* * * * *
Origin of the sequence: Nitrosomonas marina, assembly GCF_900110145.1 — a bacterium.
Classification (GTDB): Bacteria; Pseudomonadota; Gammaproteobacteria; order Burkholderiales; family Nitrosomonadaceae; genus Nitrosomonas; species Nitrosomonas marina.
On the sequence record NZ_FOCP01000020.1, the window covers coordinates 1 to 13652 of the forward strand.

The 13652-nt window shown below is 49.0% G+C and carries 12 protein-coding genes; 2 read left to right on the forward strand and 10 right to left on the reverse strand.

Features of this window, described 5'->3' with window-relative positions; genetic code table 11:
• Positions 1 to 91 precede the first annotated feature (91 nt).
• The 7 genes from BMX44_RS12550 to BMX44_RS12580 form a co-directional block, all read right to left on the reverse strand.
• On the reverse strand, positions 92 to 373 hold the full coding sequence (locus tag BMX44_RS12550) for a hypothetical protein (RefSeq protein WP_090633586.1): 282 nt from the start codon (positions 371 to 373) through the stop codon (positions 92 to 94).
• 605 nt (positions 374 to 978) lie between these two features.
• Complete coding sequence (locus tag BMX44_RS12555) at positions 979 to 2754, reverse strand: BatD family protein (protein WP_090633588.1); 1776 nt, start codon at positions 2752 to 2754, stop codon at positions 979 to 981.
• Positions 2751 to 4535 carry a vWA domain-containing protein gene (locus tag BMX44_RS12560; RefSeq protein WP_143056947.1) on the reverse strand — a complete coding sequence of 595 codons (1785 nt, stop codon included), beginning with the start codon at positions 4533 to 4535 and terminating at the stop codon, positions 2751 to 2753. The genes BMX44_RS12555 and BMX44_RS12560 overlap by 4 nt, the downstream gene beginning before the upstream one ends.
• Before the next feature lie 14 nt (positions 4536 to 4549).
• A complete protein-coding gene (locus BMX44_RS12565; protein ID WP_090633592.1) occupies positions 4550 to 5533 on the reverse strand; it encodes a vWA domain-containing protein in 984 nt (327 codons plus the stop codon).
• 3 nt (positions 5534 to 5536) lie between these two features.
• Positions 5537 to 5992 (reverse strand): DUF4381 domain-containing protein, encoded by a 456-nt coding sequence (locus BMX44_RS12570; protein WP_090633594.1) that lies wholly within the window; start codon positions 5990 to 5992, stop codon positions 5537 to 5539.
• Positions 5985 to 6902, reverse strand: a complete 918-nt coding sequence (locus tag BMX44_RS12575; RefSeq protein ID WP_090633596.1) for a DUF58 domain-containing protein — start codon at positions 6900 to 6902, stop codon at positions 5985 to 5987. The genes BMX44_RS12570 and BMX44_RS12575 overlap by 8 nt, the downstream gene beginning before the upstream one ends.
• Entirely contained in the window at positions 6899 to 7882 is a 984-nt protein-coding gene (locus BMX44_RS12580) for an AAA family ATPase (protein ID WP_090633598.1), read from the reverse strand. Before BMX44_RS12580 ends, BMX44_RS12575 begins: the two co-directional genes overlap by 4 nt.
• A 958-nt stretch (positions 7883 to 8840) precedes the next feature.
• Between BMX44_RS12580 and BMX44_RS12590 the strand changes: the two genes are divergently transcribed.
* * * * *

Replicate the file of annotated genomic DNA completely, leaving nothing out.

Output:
Origin of the sequence: Nitrosomonas marina, assembly GCF_900110145.1 — a bacterium.
Classification (GTDB): Bacteria; Pseudomonadota; Gammaproteobacteria; order Burkholderiales; family Nitrosomonadaceae; genus Nitrosomonas; species Nitrosomonas marina.
On the sequence record NZ_FOCP01000020.1, the window covers coordinates 1 to 13652 of the forward strand.

The 13652-nt window shown below is 49.0% G+C and carries 12 protein-coding genes; 2 read left to right on the forward strand and 10 right to left on the reverse strand.

Features of this window, described 5'->3' with window-relative positions; genetic code table 11:
• Positions 1 to 91 precede the first annotated feature (91 nt).
• The 7 genes from BMX44_RS12550 to BMX44_RS12580 form a co-directional block, all read right to left on the reverse strand.
• On the reverse strand, positions 92 to 373 hold the full coding sequence (locus tag BMX44_RS12550) for a hypothetical protein (RefSeq protein WP_090633586.1): 282 nt from the start codon (positions 371 to 373) through the stop codon (positions 92 to 94).
• 605 nt (positions 374 to 978) lie between these two features.
• Complete coding sequence (locus tag BMX44_RS12555) at positions 979 to 2754, reverse strand: BatD family protein (protein WP_090633588.1); 1776 nt, start codon at positions 2752 to 2754, stop codon at positions 979 to 981.
• Positions 2751 to 4535 carry a vWA domain-containing protein gene (locus tag BMX44_RS12560; RefSeq protein WP_143056947.1) on the reverse strand — a complete coding sequence of 595 codons (1785 nt, stop codon included), beginning with the start codon at positions 4533 to 4535 and terminating at the stop codon, positions 2751 to 2753. The genes BMX44_RS12555 and BMX44_RS12560 overlap by 4 nt, the downstream gene beginning before the upstream one ends.
• Before the next feature lie 14 nt (positions 4536 to 4549).
• A complete protein-coding gene (locus BMX44_RS12565; protein ID WP_090633592.1) occupies positions 4550 to 5533 on the reverse strand; it encodes a vWA domain-containing protein in 984 nt (327 codons plus the stop codon).
• 3 nt (positions 5534 to 5536) lie between these two features.
• Positions 5537 to 5992 (reverse strand): DUF4381 domain-containing protein, encoded by a 456-nt coding sequence (locus BMX44_RS12570; protein WP_090633594.1) that lies wholly within the window; start codon positions 5990 to 5992, stop codon positions 5537 to 5539.
• Positions 5985 to 6902, reverse strand: a complete 918-nt coding sequence (locus tag BMX44_RS12575; RefSeq protein ID WP_090633596.1) for a DUF58 domain-containing protein — start codon at positions 6900 to 6902, stop codon at positions 5985 to 5987. The genes BMX44_RS12570 and BMX44_RS12575 overlap by 8 nt, the downstream gene beginning before the upstream one ends.
• Entirely contained in the window at positions 6899 to 7882 is a 984-nt protein-coding gene (locus BMX44_RS12580) for an AAA family ATPase (protein ID WP_090633598.1), read from the reverse strand. Before BMX44_RS12580 ends, BMX44_RS12575 begins: the two co-directional genes overlap by 4 nt.
• A 958-nt stretch (positions 7883 to 8840) precedes the next feature.
• Between BMX44_RS12580 and BMX44_RS12590 the strand changes: the two genes are divergently transcribed.